While I am a firm believer that you should never select a vendor where you would have to refer to contract to get them to perform, the contracting stage of procurement is vital. It will quickly tell you how confident the vendor is in their respective product and/or service. For example, will vendor let you cancel the contract if not satisfied and provide refund terms; will they agree to demanding, but fair service level agreements and/or commit to firm project timelines with financial penalties? How much does the vendor want to charge in the out years for maintenance and support? One of the easy mistakes that can be made by any IT leadership team is focusing on the initial cost of something vs. The Total Cost of Ownership. The contract is a good place to ensure the TCO is fully defined. Proactively give them your contract template vs. accept and react to theirs.
Putting into Practice
Good IT procurement doesn’t stop at the RFP and buying stage. At Extended Stay America, we have implemented several different ways to ensure that vendor partner continues to deliver value after the initial sale, as well as is a true partner in proactively bringing forward new ideas and mutual business opportunities.
At Extended Stay America, we always put a new purchase project into our Project Management Office (PMO). Plans and milestones are tracked and managed. As part of our IT Monthly Key Performance Indicators, we pick key metrics for our larger vendors. These metrics can include the contractual Service-Legal Agreements, number of service tickets/defects, percent up-time and measuring whether the financial results are actually being realized. Additionally, we schedule our top 12-15 vendors for a Twice Annual Business Review (TABR)–more or less a status check on the relationship and performance. These meetings are typically 2-4 hours long, depending on the size of a vendor, and rotation in location – one meeting hosted at our office and the other at the vendor’s office. Meeting attendees include senior leaders from both parties. The agenda includes topics such as general developments in the business, including strategy roadmap, new opportunities, and organization changes. We also review KPI performance, change management, key issues to be addressed and recognition for a job well done.
A Day in the Life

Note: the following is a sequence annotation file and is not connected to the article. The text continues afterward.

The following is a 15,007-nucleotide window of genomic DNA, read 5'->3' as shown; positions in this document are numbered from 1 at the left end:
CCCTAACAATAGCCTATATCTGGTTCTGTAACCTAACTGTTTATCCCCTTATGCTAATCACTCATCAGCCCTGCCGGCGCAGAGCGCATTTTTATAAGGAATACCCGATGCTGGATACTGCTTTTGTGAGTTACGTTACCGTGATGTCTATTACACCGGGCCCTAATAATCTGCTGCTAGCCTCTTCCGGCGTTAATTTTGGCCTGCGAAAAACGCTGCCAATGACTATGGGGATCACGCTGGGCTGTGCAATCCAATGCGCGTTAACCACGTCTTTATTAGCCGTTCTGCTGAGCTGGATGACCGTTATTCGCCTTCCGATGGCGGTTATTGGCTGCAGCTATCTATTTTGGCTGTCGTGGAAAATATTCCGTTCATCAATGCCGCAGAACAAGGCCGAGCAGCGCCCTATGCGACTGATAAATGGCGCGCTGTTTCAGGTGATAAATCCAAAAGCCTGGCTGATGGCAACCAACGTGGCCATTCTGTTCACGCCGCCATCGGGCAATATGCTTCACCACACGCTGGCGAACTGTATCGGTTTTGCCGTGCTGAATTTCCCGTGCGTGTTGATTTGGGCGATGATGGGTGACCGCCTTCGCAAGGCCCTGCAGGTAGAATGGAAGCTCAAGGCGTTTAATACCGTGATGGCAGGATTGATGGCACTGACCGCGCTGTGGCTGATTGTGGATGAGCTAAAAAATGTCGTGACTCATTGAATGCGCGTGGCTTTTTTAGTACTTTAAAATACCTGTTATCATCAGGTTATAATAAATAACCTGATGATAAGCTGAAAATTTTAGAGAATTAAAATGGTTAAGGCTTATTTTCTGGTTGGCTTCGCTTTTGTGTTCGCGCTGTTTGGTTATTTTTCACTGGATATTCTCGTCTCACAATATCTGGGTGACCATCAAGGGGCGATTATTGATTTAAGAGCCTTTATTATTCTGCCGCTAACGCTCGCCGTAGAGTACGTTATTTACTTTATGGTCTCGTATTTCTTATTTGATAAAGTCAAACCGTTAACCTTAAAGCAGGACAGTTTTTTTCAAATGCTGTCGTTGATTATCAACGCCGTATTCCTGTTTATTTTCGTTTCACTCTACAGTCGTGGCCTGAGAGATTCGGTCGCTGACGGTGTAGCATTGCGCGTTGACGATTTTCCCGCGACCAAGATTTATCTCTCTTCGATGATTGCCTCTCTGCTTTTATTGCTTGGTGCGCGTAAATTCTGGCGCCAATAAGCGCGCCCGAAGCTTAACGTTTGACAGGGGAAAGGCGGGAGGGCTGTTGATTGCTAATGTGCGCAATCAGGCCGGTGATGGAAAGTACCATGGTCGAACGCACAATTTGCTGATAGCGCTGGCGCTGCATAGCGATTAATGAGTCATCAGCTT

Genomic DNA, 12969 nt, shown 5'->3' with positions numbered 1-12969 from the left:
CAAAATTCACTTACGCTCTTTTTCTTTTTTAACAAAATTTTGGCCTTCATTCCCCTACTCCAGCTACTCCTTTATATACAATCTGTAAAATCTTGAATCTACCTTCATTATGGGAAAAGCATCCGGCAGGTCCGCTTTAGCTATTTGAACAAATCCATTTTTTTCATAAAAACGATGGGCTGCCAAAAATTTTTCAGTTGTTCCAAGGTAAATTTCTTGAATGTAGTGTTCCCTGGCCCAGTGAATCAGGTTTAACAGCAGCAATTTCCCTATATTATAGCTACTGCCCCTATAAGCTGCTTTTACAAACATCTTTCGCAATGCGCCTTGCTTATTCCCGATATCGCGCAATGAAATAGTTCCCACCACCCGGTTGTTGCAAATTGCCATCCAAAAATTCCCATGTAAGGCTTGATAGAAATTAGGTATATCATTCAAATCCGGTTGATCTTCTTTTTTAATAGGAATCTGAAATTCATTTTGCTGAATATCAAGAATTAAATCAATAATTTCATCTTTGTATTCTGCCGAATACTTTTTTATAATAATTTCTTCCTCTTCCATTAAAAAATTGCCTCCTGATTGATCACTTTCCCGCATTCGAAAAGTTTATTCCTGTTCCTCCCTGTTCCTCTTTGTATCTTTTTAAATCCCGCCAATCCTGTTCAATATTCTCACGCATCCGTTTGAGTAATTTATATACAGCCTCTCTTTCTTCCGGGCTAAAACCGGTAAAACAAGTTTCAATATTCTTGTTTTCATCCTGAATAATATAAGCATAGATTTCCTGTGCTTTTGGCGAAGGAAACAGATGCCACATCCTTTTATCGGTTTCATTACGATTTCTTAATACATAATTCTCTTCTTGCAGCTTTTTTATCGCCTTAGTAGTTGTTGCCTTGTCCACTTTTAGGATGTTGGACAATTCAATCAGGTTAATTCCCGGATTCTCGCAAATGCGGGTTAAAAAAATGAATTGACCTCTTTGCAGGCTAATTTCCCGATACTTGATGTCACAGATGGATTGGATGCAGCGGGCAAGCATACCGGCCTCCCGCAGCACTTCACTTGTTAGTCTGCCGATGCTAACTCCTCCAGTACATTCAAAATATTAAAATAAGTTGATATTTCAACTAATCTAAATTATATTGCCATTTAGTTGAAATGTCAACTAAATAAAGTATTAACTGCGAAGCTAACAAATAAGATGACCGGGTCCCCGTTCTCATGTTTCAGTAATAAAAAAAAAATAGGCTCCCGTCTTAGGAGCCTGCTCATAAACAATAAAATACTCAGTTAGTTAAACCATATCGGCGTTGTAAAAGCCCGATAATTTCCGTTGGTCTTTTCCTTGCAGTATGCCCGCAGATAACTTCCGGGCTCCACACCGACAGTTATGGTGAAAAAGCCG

Related to IT Procurement, is the question of how should a CIO be allocating their time? I would say procurement fits in as follows. I try to spend 40 percent of my time outside of the walls of the IT Department, either with internal and external business partners, competing, networking, etc. About 25 percent of my time is spent with people (teammates) focused on recruiting, development and coaching. Strategy, planning, process and our PMO is how 25 percent of my time is spent. Finally, approximately 5-10 percent of my time is dedicated to the financial and procurement matters of IT. Of course, procurement seems to bleed into all of these areas.
In closing, I think it is good to have and develop specific IT procurement resources internally that can focus on this very important discipline. Last year alone, Extended Stay America specifically saved more than $1.5 million to the bottom line just on telecom sourcing alone. We also lowered our cost of software maintenance by moving certain outdated systems to the cloud or in one case bringing a key application in-house. It all depends on the Total Cost of Ownership and always working your process while looking for the next opportunity! It is important to note, IT Procurement isn’t always about cutting costs. There are many ways to drive value with improved availability, reliability, and functionality; business intelligence that produces revenue-generating insights, as well as investing prudently in those technologies that our guests will pay a little more to use such as Wi-Fi Internet access.